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Ejercito en la Republica de la Filipina
(Philippine Revolutionary Army)
Philippine Army Seal 1897.jpg
Ejercito en la Republica de la Filipina Emblem, 1897
Founded March 22, 1897
Allegiance  First Philippine Republic
Type Army
Size 100,000 to 1,000,000 (1898)[1]
Part of Artemio Ricarte, Capitan-General
Anniversaries March 22
Engagements Philippine Revolution
Spanish-American War
Philippine-American War
Commanders
Notable
commanders
Artemio Ricarte, Antonio Luna
File:Philippine Revolicionario.gif

A late 19th century photo of the Philippine Army in a formation, Aguinaldo arrives in Malolos January 23, 1899.

A group of Filipino soldiers in 1899

The Ejercito en la Republica de la Filipina (Philippine Revolutionary Army) was founded on March 22, 1897 in Cavite. General Artemio Ricarte was designated as its first Captain General during the Tejeros Convention.[2] This armed force of General Emilio Aguinaldo's central revolutionary government replaced the Katipunan military.[3]

History

The revolutionary army used the 1896 edition of the Spanish regular army's Ordenanza del Ejercito to organize its forces and establish its character as a modern army. Rules and regulations were laid down for the reorganization of the Army, new fighting methods adopted, regulation of ranks, adoption of new rank insignias and a standard uniform known as rayadillo. Filipino artist Juan Luna is credited with this design.[4][5] His brother, General Antonio Luna commissioned him with the task.[6] Juan Luna also designed the collar insignia for the uniforms, distinguishing between the services; Infantry, Cavalry, Artillery, Sappers and Medics.[7] At least one researcher has postulated that Juan Luna may have patterned the tunic after the English Norfolk jacket, since the Filipino version is not a copy of any Spanish-pattern uniform.

The main weapon of the new Filipino army was the Spanish M93, also the standard infantry arm of the Spanish, and the Remington Spanish rifle.[3] Crew-served weapons of the Philippine military included lantakas, Krupp guns, Hontoria guns, an Ordóñez gun, Hotchkiss guns, Nordenfelt guns, Maxim guns, and Colt guns. Also, there were improvised artillery weapons made of water pipes reinforced with bamboo or timber, which can only fire once or twice.[3] Orders and circulars were issued covering matters such as building trenches and fortifications, equipping every male aged 15 to 50 with bows and arrows (as well as bolo knives, though officers wield European swords), enticing Filipino soldiers in the Spanish Army to defect, collecting empty cartridges for refilling, prohibiting unplanned sorties, inventories of captured arms and ammunition, fund raising, purchase of arms and supplies abroad, unification of military commands, and exhorting the rich people to give any aid to the soldiers.[3]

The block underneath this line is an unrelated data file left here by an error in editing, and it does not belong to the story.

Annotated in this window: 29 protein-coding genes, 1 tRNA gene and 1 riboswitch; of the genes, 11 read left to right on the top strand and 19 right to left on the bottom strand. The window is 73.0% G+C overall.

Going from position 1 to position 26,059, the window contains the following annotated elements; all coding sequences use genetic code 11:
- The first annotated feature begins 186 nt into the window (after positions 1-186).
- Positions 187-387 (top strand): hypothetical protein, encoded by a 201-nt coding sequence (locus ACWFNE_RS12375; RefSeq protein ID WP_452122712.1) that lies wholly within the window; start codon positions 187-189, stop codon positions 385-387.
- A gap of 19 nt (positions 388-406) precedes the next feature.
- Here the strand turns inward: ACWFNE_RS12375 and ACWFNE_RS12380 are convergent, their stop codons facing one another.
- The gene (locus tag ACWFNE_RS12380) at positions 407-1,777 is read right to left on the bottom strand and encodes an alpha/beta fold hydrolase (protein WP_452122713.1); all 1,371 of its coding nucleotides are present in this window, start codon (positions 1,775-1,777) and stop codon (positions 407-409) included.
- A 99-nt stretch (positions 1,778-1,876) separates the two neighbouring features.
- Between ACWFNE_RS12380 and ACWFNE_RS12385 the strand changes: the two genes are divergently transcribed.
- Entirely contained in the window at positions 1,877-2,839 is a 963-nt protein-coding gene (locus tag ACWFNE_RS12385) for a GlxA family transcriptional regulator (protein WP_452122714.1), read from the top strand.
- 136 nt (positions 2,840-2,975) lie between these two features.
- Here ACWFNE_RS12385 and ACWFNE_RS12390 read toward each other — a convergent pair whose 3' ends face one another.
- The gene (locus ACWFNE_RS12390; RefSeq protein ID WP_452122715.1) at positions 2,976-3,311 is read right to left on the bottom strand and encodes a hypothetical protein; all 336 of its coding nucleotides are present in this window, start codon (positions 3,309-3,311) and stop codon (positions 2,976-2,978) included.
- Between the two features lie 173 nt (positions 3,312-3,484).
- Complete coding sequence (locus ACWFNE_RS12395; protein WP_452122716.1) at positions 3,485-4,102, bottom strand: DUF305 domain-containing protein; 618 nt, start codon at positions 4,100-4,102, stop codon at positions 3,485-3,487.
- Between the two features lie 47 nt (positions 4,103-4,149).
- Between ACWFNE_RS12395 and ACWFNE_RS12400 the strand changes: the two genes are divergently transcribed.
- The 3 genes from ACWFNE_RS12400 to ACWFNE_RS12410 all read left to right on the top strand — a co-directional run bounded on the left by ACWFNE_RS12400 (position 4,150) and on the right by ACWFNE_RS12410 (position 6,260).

Aguinaldo, after a month upon declaring Philippine independence, created a pay scale for officers in the army. Following the board, a brigadier general shall receive 600 pesos annually, and a sergeant 72 pesos.

When the Philippine–American War erupted on February 4, 1899, the Republican Army suffered losses on every sector. Even Antonio Luna urged Apolinario Mabini, Aguinaldo's chief adviser, to insist to the President that guerrilla warfare must be announced as early as April 1899. Aguinaldo reverted to the guerilla phase only by November 13, 1899, thus the dissolution of the regular army.[8]

Ranks/Hierarchy

The evolution of Philippine revolutionary insignia can be divided into three basic periods; early Katipunan, late Katipunan and republican army.

See also

References

  1. Deady 2005, p. 62
  2. "The Philippine Army History". http://www.army.mil.ph/About_the_army/army/history/history.html. Retrieved 2012-01-28. 
  3. 3.0 3.1 3.2 3.3 "Philippine-American War, 1899-1902". http://philippineamericanwar.webs.com/thephilippinearmy.htm. Retrieved 2012-01-28. 
  4. Alejandrino, Jose (1949). The Price of Freedom. 
  5. Opiña, Rimaliza (2004-11-14). "Military academy sheds West Point look". Sun.Star Baguio. http://www.sunstar.com.ph/static/bag/2004/11/14/news/military.academy.sheds.west.point.look.html. Retrieved 2008-05-19. 
  6. Jose, Vivencio R. (1986). The Rise and Fall of Antonio Luna. Solar Publishing. pp. 106. 
  7. "Uniformology II". http://falangefilipinas.4t.com/photo5.html. Retrieved 2008-05-20. 
  8. Linn 2000b, pp. 186–187

External Sources

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